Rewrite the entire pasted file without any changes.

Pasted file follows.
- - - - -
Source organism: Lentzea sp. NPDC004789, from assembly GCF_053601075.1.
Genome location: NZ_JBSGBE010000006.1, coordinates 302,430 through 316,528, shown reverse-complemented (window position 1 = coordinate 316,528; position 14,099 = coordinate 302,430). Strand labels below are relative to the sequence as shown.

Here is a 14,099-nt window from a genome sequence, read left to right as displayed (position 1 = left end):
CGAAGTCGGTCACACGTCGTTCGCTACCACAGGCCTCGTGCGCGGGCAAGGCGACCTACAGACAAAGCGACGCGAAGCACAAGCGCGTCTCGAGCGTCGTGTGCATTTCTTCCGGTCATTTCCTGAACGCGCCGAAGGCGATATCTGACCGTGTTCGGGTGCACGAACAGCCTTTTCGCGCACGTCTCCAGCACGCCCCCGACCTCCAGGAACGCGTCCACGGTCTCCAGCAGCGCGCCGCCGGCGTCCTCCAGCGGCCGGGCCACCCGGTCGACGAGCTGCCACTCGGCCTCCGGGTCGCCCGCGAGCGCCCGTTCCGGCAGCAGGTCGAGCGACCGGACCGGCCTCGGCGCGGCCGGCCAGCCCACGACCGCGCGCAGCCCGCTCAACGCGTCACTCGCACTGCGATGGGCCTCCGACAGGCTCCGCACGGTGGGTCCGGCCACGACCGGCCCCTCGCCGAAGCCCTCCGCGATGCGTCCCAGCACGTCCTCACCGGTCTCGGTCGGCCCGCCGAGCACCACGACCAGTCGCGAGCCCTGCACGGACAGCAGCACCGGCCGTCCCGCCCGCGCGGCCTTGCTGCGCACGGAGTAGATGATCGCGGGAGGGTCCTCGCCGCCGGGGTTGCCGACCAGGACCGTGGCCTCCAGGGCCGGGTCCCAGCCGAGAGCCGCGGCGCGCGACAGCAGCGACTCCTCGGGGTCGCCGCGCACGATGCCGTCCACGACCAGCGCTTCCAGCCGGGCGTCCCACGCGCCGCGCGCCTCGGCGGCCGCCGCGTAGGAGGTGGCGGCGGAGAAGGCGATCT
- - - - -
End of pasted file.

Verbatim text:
Source organism: Lentzea sp. NPDC004789, from assembly GCF_053601075.1.
Genome location: NZ_JBSGBE010000006.1, coordinates 302,430 through 316,528, shown reverse-complemented (window position 1 = coordinate 316,528; position 14,099 = coordinate 302,430). Strand labels below are relative to the sequence as shown.

Here is a 14,099-nt window from a genome sequence, read left to right as displayed (position 1 = left end):
CGAAGTCGGTCACACGTCGTTCGCTACCACAGGCCTCGTGCGCGGGCAAGGCGACCTACAGACAAAGCGACGCGAAGCACAAGCGCGTCTCGAGCGTCGTGTGCATTTCTTCCGGTCATTTCCTGAACGCGCCGAAGGCGATATCTGACCGTGTTCGGGTGCACGAACAGCCTTTTCGCGCACGTCTCCAGCACGCCCCCGACCTCCAGGAACGCGTCCACGGTCTCCAGCAGCGCGCCGCCGGCGTCCTCCAGCGGCCGGGCCACCCGGTCGACGAGCTGCCACTCGGCCTCCGGGTCGCCCGCGAGCGCCCGTTCCGGCAGCAGGTCGAGCGACCGGACCGGCCTCGGCGCGGCCGGCCAGCCCACGACCGCGCGCAGCCCGCTCAACGCGTCACTCGCACTGCGATGGGCCTCCGACAGGCTCCGCACGGTGGGTCCGGCCACGACCGGCCCCTCGCCGAAGCCCTCCGCGATGCGTCCCAGCACGTCCTCACCGGTCTCGGTCGGCCCGCCGAGCACCACGACCAGTCGCGAGCCCTGCACGGACAGCAGCACCGGCCGTCCCGCCCGCGCGGCCTTGCTGCGCACGGAGTAGATGATCGCGGGAGGGTCCTCGCCGCCGGGGTTGCCGACCAGGACCGTGGCCTCCAGGGCCGGGTCCCAGCCGAGAGCCGCGGCGCGCGACAGCAGCGACTCCTCGGGGTCGCCGCGCACGATGCCGTCCACGACCAGCGCTTCCAGCCGGGCGTCCCACGCGCCGCGCGCCTCGGCGGCCGCCGCGTAGGAGGTGGCGGCGGAGAAGGCGATCT